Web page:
The idea of workplace fun seems positive, straightforward and simple but emerging research suggests a surprising complexity and ambiguity to this concept. Drawing on recent literature and empirical data, the purpose of this paper is to use three different forms of workplace fun: managed, organic and task fun to examine the relationship between fun and workplace engagement.
Using an ethnographic approach, the qualitative data originated from four different New Zealand organizations, within different industries. Organizations included a law firm, a financial institution, an information technology company and a utility services provider. Data for this study were collected from semi-structured interviews with a range of participants in each company. In total 59 interviews were conducted with approximately 15 originating from each of the four organizations. One full-time month was spent within each company experiencing the everyday life and behaviours at all levels of each organization. The specific focus of the research is organizational culture and humour and during analysis findings emerged that linked to engagement, fun, disengagement and the concept of flow.
This paper offers exploratory findings that suggest some specific connections between the concepts of fun and engagement. Empirical connections between these concepts are not currently apparent in either engagement or fun research, yet the data suggest some firm associations between them. The exploratory findings suggest that some forms of workplace fun offer individual employees a refreshing break which creates positive affect. Participants perceive that such affect results in greater workplace and task engagement. Additionally the data show that some people experience their work tasks as a form of fun and the authors link this to a specific form of engagement known as “flow” (Csikszentmihalyi, 1975; Moneta, 2010). The authors suggest an organizational-level effect, where workplace fun creates enjoyment which stimulates greater overall engagement with the team, unit or organization itself. Conversely the data also suggest that for some people managed or organic fun (see Plester et al., 2015) creates distraction, disharmony or dissonance that disrupts their flow and can foster disengagement.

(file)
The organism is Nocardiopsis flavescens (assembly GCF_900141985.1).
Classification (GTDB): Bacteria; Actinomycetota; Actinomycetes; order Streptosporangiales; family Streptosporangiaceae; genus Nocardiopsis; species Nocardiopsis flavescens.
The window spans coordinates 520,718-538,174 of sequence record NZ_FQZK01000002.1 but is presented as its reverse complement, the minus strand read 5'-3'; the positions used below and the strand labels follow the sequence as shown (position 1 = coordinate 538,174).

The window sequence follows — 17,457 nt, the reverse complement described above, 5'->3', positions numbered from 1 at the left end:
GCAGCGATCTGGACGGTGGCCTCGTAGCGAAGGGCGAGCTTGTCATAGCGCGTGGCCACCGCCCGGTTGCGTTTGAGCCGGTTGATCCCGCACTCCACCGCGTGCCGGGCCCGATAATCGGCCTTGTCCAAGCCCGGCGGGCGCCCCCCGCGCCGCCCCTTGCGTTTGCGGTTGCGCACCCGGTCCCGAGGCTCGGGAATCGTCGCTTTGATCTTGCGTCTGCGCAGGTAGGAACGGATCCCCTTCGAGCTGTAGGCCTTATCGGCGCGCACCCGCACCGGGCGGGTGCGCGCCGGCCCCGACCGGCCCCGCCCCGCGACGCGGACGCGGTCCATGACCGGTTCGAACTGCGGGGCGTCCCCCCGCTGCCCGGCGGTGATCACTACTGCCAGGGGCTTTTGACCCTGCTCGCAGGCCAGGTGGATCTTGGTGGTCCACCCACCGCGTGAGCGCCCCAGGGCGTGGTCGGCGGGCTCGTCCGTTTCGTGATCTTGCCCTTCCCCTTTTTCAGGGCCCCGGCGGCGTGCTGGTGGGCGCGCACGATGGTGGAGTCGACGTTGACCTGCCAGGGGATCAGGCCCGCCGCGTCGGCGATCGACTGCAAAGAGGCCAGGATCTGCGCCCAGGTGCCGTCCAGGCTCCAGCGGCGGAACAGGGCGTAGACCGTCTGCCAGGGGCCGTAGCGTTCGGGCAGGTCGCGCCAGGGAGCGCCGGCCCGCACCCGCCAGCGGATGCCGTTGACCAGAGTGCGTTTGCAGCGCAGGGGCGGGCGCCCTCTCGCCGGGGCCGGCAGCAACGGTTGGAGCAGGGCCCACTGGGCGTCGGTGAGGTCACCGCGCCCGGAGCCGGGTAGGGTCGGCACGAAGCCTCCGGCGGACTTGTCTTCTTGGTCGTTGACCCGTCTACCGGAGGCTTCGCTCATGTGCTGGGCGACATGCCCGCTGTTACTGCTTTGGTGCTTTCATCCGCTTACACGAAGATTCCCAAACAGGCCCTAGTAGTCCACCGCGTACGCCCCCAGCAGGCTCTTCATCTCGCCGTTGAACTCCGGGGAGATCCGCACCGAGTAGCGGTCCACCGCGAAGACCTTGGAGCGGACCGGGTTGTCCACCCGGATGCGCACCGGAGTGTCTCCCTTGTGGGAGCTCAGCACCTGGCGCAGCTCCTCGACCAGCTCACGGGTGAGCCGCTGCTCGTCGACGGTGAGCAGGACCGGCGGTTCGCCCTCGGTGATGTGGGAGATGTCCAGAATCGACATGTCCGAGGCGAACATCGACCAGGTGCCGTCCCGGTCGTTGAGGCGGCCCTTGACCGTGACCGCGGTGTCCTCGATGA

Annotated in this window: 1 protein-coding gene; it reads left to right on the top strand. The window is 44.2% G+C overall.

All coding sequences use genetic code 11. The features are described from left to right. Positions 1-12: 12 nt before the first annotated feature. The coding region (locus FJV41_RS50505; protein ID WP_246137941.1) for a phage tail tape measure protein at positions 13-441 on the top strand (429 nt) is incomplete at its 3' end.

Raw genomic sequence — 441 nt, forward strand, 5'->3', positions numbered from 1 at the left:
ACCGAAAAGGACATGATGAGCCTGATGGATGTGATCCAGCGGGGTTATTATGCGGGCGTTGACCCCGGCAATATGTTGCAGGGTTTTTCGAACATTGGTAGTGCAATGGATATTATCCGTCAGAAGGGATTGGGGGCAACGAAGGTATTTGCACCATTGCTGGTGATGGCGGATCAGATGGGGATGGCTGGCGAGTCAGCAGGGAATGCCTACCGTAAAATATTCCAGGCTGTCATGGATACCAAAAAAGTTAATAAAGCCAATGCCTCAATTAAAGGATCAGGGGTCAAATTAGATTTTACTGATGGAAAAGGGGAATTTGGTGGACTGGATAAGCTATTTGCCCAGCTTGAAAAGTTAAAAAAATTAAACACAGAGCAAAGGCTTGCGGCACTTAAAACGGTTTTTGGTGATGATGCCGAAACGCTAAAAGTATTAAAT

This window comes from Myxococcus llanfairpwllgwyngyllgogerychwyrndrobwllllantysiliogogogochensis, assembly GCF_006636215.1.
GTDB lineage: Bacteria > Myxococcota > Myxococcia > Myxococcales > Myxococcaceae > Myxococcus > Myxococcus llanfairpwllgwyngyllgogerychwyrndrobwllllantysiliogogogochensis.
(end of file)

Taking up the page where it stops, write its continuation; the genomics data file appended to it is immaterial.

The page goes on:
The ambiguity and complexity in the relationship between these concepts is an emerging topic for research that offers a variety of implications for scholars and practitioners of HRM and organizational behaviour. The authors contend that workplace fun potentially offers practitioners opportunities for fostering a climate of high engagement which may include most employees and thus create additional workplace benefits. Additionally through highlighting employee reactions to different types of fun we suggest ways of avoiding employee disengagement, disharmony and cynicism and the associated negative effects.
The concept of fun is not empirically linked with current engagement research and the authors assert that workplace fun is an important driver of employee engagement. The authors identity engagement at the individual task level and further extend engagement research by emphasizing that fun has the potential to create engagement at the team, unit or organizational level. These differing levels of engagement have not thus far been differentiated in the extant literature.
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